Mable’s flexible, transparent model of finding and booking support provides clients with ultimate control over the support they choose. With this choice comes responsibilities, including setting the right expectations when you meet any potential support workers. Here’s how you do it.
Many independent support workers using the Mable platform will offer free the first hour of support for a ‘meet and greet’. While these meetings are often informal chats to explain the role and discover if you have common interests, they’re also a crucial opportunity to set out your expectations for how you would like to work together. Both parties must ensure they are comfortable with the job arrangements before proceeding. Meet and greets are available via Team Chat on the Mable platform or in person.
Before you decide whether you and your chosen independent support worker are a good ‘fit’, it’s important to be clear and specific about what you will require of them during your time together. This will also allow the support worker to ask questions and decide whether they’re able – and willing – to do the required tasks.
Are they qualified for the job?
Support workers on Mable must provide certain qualifications and evidence of relevant experience to offer particular services via the platform. For example, someone offering personal care must have a Certificate III or IV in Aged Care or Disabilities, or other relevant qualifications or experience. But there are also specific skill sets within this – such as medication management, or the use of a hoist – that require additional training or expertise.
We recommend creating a list of the duties involved in your day-to-day support requirements and going through these tasks one by one with your support worker. It’s also appropriate to ask them to bring copies of any relevant qualifications and references for you to review at your first meeting.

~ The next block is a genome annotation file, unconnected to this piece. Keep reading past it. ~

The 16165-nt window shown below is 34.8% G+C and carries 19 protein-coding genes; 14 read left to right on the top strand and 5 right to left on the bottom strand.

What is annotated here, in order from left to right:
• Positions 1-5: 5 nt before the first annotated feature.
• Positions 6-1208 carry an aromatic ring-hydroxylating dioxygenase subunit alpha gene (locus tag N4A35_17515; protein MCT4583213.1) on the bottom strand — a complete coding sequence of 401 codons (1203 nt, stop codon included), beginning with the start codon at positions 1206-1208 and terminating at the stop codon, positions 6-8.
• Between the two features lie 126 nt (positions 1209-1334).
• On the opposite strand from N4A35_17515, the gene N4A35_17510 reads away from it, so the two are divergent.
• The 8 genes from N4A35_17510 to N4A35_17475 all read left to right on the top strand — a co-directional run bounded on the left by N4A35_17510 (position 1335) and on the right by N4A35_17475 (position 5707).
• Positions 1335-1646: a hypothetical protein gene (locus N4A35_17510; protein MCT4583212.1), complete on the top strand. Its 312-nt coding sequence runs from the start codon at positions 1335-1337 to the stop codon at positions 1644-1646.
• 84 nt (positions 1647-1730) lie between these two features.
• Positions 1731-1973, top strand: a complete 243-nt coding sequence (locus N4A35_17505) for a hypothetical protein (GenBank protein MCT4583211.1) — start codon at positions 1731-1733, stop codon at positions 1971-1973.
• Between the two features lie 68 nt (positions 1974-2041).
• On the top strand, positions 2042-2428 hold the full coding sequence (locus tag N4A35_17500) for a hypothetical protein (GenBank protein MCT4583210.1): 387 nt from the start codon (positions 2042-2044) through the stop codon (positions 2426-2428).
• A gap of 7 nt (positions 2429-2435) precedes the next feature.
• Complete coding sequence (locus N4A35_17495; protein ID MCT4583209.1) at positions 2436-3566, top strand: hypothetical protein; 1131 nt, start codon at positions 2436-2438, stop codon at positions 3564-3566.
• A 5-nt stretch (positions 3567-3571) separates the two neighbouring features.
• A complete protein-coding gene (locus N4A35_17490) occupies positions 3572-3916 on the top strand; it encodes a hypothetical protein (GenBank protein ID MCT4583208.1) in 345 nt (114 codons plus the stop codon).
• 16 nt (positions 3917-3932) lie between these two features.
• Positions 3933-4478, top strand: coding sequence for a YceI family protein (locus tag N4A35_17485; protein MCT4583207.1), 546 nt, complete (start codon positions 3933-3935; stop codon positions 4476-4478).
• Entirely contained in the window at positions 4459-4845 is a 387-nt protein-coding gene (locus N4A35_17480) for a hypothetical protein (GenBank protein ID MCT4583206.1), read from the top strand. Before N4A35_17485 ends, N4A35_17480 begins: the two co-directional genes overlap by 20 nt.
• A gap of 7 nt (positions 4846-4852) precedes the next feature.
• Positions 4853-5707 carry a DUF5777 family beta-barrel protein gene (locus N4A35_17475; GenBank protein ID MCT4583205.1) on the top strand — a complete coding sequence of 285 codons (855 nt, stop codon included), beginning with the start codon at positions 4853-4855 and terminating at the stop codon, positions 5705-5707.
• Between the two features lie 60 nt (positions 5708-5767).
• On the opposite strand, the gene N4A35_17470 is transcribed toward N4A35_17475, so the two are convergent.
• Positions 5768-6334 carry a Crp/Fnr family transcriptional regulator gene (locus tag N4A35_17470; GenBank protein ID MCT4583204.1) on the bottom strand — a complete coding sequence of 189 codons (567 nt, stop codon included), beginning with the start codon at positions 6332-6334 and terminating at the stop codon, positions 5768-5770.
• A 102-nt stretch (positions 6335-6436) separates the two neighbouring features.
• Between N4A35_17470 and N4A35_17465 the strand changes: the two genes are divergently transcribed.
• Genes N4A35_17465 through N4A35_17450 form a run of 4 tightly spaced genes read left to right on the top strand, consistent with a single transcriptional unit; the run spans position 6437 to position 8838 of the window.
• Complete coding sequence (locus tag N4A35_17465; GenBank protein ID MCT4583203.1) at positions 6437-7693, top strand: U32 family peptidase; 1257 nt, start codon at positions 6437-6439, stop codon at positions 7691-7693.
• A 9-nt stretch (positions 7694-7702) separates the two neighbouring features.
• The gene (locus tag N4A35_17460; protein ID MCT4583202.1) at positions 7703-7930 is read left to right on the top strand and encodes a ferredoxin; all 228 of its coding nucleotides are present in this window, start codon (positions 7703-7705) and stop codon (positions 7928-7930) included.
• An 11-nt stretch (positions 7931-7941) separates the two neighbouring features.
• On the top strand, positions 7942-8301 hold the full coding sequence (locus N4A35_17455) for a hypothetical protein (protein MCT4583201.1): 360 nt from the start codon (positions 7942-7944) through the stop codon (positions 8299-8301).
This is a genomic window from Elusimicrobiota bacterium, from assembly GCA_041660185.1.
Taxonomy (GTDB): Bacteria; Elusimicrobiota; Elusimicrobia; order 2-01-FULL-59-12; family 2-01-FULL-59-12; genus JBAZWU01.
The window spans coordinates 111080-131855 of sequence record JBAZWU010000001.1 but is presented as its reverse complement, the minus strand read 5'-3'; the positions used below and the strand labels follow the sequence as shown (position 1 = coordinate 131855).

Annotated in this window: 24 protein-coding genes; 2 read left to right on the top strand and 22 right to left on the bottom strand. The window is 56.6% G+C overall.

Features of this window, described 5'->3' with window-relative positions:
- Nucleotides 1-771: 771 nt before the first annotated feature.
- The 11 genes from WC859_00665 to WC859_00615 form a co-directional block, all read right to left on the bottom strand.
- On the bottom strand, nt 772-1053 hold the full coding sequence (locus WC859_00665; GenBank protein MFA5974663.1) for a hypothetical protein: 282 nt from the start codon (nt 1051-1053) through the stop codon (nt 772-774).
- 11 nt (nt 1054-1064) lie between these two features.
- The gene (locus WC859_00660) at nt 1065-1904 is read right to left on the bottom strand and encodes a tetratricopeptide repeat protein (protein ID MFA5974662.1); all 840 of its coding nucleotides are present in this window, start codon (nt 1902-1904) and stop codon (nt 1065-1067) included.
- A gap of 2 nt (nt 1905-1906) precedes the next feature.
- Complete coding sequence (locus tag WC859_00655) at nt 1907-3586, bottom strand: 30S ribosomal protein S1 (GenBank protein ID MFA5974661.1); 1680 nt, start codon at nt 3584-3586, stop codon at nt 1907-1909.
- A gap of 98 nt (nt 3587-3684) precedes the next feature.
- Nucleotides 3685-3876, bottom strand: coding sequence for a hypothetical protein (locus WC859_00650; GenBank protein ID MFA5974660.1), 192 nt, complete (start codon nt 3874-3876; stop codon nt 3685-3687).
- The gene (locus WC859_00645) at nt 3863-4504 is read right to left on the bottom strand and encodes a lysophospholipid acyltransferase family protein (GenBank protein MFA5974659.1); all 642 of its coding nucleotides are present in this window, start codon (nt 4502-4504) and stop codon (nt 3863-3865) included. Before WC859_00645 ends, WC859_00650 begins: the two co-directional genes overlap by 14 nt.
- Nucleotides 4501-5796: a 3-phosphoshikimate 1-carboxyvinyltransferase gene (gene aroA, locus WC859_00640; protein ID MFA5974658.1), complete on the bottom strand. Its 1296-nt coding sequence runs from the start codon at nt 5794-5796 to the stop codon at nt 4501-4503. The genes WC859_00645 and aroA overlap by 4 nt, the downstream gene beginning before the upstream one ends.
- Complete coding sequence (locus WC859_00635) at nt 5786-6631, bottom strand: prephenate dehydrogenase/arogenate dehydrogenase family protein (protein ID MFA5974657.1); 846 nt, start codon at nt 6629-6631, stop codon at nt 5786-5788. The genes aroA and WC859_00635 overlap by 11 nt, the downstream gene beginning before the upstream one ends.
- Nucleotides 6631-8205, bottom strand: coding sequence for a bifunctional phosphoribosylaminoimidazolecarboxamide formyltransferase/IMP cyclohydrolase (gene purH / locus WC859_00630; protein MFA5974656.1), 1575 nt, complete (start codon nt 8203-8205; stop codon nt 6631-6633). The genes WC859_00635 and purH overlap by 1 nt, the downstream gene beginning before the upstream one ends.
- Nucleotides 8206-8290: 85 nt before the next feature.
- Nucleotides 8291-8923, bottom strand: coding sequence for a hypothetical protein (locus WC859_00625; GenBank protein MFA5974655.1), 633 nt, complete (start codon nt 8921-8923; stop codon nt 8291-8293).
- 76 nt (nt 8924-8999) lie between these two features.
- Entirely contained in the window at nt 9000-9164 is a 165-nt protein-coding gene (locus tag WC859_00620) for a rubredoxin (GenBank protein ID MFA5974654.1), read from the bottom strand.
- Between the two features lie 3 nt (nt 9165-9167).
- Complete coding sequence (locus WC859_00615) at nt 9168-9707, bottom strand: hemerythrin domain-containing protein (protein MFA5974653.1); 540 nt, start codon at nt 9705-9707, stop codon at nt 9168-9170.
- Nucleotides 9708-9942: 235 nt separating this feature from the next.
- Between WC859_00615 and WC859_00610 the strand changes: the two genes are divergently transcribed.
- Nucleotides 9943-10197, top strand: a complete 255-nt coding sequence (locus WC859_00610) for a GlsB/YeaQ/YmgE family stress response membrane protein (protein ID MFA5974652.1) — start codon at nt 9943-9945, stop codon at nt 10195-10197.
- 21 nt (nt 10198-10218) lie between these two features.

Are you both clear on the duties that are required?
Once you know your chosen support worker is able and qualified to perform the job’s duties, be specific about your expectations of what those duties will involve. Even if the tasks don’t require specific skills, be specific with the worker with your views of what they should encompass.
For example, cleaning and domestic assistance are broad terms that can be interpreted differently. Some support workers might be happy to perform light housework duties like dusting or washing up but are uncomfortable climbing a ladder to clean your windows.
Similarly, if you’re engaging someone for social support, do you expect they will provide you with transport or are you happy to spend time together at home? This conversation will also allow your support worker to share any concerns about what’s expected, or set their own boundaries regarding what they are willing to do as part of the job.
The Mable platform provides helpful categories and definitions to help you to break down the types of work provided on the platform. For example, the social support and domestic assistance categories are outlined below.
Activities, Outings & Community Access
Accompanying clients with activities of their choice, including social or community-related activities.
Minor home repairs include changing light bulbs, batteries in smoke detectors, furniture, cupboard doors and more.
Providing social support to clients in their homes.
Including weeding, cutting lawns, planting and clearing small plants from gardens.
Light housework, including vacuuming, dusting, cleaning bathrooms and toilets, and washing floors.
Assisting with meal preparation for someone with no specific swallowing or chewing requirements or complex diets.
Personal Assistant (Admin)
General administrative tasks including writing letters, posting mail and other administrative assistance.
Either accompanying a client to the shop or shopping for them in accordance with client needs.
Sports and Exercise
Assisting a person with community sports, fitness and daily exercise.
Transporting the client in either their car or the client’s car.
You can find more details for each support category on Mable’s Independent Support Workers page. Use these as a basis to create your own list of services, which will be set out in your Mable agreement.
Set it out in writing
This is where your Mable agreement comes in. Once you’ve decided on your chosen support worker and are comfortable that you have a shared understanding of what’s involved in the job, your support worker creates an agreement clearly setting out the details of your arrangement.
Once this has been created, you can review it and provide your approval before any work commences. We also provide more information for understanding your Mable agreements here and further meet and greet tips here.